Slamming The Breaks – How To Know When To Stop In A Writing Critique Relationship

Last weekend I went up to northern Minnesota fishing. Great fun with family and a bucket of pan fish. The glass top lake with it’s tree mirror images and the Minnesota Loon surfacing a fishing pole length away held me mesmerized till I absolutely had to leave to get the kids home for school the next day.

As the dusk settled on my swagger wagon, as I call my Sienna minivan, I drove on the soft whispering breaths of my young children blending with the quiet piano music in my CD player.

I rounded a curve in the road, and straight in my headlight beams two deer glared back at me…from my lane of the road. I slammed my brakes jarring my kids from a fitful sleep and my muscles from a happy existence.

Thankfully, the car behind wasn’t riding my bumper and the deer regained their senses as my car screeched to a halt.  If I’d slammed on those breaks any later, I’d have had a new hood ornament at best. At the worst, there wouldn’t have been much swagger left in my wagon.

Do you know when it is time to slam on the brakes in a critique relationship or friendship?

Friends are a must for all of us and critique buddies also for us writers. But just as they can be a joy and an iron sharpening iron situation, they can also cause a lot of hurt.

Sometimes all it takes is the knowledge of when to slam on the brakes to bring out the best in friendships and critique relationships. We all need boundaries and a definition of our role in a situation.

5 Hints That It Is Time To Stop In A Writing Critique Relationship:

*Boundaries have been crossed. At the beginning of a critique relationship it is important to set up clear boundaries of what you expect in a critique buddy and what you can offer. If these boundaries are constantly pushed, or not respected it is important to speak up. Share your concerns and if the situation doesn’t change it’s time to slam on the brakes.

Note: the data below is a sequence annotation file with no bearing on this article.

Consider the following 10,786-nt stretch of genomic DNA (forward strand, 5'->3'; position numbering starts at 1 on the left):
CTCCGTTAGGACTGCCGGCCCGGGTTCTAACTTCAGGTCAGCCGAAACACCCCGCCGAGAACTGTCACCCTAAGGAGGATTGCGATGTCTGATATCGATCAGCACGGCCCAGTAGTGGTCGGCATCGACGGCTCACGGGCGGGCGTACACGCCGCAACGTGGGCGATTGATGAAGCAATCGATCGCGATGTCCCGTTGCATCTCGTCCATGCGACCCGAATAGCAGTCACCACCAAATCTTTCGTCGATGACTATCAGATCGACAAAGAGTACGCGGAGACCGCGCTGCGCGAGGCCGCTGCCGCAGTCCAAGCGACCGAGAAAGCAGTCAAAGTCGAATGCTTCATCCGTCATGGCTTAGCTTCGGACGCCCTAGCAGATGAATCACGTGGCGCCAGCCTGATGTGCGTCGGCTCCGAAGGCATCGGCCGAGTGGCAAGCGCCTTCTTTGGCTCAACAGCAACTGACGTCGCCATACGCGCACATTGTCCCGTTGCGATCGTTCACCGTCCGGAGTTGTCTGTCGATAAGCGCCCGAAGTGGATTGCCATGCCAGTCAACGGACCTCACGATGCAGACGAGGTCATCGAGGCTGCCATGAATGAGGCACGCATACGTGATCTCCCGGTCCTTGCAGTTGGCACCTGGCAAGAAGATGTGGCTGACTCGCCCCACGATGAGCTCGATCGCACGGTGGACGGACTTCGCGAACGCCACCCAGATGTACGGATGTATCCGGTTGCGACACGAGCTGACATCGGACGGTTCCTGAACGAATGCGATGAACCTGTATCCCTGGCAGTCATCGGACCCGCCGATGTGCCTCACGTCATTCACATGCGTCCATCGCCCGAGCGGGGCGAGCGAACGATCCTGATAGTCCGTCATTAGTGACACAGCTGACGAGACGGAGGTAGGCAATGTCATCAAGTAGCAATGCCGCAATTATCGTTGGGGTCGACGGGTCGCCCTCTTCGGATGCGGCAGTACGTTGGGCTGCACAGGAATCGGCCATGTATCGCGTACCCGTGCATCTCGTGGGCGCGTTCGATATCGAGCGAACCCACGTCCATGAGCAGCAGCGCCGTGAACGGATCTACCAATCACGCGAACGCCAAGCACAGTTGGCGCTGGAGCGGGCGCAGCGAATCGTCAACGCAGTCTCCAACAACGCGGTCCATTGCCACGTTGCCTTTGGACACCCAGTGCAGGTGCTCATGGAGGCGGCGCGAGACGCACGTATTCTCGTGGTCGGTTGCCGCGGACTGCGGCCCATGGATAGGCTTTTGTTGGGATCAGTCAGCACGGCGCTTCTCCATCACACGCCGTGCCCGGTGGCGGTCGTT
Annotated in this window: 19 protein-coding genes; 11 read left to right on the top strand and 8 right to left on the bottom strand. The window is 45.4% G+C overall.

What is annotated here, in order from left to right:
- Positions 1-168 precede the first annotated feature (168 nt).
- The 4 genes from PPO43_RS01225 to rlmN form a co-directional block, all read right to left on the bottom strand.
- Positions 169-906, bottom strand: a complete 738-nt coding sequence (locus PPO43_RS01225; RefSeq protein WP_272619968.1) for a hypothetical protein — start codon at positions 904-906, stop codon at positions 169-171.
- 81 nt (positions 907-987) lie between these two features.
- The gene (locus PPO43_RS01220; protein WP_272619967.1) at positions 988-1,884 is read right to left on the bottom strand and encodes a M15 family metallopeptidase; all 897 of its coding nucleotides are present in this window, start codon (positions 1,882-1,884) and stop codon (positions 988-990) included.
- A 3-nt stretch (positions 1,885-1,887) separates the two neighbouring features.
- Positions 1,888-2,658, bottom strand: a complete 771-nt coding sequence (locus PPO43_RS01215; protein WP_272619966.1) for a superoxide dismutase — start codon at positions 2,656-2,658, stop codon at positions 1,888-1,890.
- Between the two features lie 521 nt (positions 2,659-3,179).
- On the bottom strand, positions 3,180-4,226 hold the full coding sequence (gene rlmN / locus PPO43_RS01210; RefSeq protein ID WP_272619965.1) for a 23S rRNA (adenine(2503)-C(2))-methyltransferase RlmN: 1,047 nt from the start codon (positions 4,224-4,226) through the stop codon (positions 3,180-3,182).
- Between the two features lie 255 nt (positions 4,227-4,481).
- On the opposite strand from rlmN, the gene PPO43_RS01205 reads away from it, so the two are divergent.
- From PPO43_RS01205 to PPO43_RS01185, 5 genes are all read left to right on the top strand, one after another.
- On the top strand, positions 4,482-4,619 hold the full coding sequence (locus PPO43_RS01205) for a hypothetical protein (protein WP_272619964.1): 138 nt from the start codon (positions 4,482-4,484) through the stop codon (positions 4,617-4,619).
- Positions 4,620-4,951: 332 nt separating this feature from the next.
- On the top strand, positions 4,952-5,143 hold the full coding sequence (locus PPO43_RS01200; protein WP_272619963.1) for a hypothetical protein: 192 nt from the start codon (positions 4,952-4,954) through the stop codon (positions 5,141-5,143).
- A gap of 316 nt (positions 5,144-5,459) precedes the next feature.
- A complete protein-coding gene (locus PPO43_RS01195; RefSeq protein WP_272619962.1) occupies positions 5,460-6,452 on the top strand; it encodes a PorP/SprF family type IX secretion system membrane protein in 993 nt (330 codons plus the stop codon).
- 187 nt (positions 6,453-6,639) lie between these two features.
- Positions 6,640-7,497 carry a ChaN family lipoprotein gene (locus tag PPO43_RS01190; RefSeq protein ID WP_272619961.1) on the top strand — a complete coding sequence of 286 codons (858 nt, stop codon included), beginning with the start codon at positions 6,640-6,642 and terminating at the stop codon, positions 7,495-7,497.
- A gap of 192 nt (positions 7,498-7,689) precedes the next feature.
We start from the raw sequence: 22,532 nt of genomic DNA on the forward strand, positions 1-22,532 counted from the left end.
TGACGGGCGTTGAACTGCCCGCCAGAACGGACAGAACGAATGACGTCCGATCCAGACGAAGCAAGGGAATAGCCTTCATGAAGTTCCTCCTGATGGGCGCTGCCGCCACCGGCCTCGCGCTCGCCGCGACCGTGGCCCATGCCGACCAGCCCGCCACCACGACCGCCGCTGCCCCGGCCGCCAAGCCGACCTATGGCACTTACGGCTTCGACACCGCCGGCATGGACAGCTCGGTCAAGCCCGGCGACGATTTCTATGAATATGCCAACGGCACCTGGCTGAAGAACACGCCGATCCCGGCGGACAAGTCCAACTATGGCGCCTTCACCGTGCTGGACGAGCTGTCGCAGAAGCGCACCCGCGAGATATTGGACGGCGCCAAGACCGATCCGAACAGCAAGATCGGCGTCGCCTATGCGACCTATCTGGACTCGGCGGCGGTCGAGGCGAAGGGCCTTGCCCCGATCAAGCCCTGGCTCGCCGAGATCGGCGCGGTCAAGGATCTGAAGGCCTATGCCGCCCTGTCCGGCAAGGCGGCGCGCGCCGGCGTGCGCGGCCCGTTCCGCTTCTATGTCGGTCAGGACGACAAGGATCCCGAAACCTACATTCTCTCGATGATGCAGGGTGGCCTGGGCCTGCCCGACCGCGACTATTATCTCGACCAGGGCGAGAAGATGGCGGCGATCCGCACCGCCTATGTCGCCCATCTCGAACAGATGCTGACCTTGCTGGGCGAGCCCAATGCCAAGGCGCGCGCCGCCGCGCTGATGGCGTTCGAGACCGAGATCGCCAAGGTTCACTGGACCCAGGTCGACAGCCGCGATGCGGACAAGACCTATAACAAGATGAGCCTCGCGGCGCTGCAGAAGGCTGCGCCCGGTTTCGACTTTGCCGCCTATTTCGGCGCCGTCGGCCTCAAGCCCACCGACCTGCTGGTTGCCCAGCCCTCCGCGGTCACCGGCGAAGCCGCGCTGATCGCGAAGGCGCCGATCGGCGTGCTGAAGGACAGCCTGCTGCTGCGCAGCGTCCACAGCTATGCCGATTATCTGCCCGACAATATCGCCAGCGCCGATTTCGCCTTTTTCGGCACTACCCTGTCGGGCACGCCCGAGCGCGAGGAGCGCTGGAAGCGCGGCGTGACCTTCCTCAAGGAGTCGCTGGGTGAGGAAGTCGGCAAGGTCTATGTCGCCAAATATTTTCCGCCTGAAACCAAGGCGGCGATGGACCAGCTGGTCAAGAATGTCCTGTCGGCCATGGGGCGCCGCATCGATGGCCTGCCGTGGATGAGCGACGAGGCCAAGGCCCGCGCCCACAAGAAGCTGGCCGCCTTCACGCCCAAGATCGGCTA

*You Don’t Trust Your Critique Partner. Usually this occurs over time when confidences are broken, or feelings are hurt in a way that is stronger than just feedback on your work. You don’t trust your critique partner to have your best interests at heart.

*The Relationship Has Become Toxic. If one or both critique buddies have developed a defensive or unteachable spirit in the relationship, or one of the critique buddies is bullying you to change your voice it is a sure sign to slam on the breaks. If the spirit of the relationship is no longer encouraging although challenging each other to excellence, if unkind words are the norm it is time to slam on the brakes.

*When Critique Partners Are Unable To Find Matching Commitment Levels. By this I mean that one partner is doing all of the critiquing and the other is too busy to guide the other through critiquing their work. You may get along great, but your commitment level doesn’t match. Over time this is likely to cause a lot of friction.

*When Your Personalities Don’t Gel. Not everyone works the same way together. It isn’t awful to admit someone may not be the right fit for you in personality. Critique buddies and friends should challenge and inspire one another. If your personalities don’t mesh well enough to foster that type of relationship, then another one may be more successful.

If any of the above descriptions match your situation:

*Sit back and take some time to pray for guidance.

*Speak the truth gently but firmly.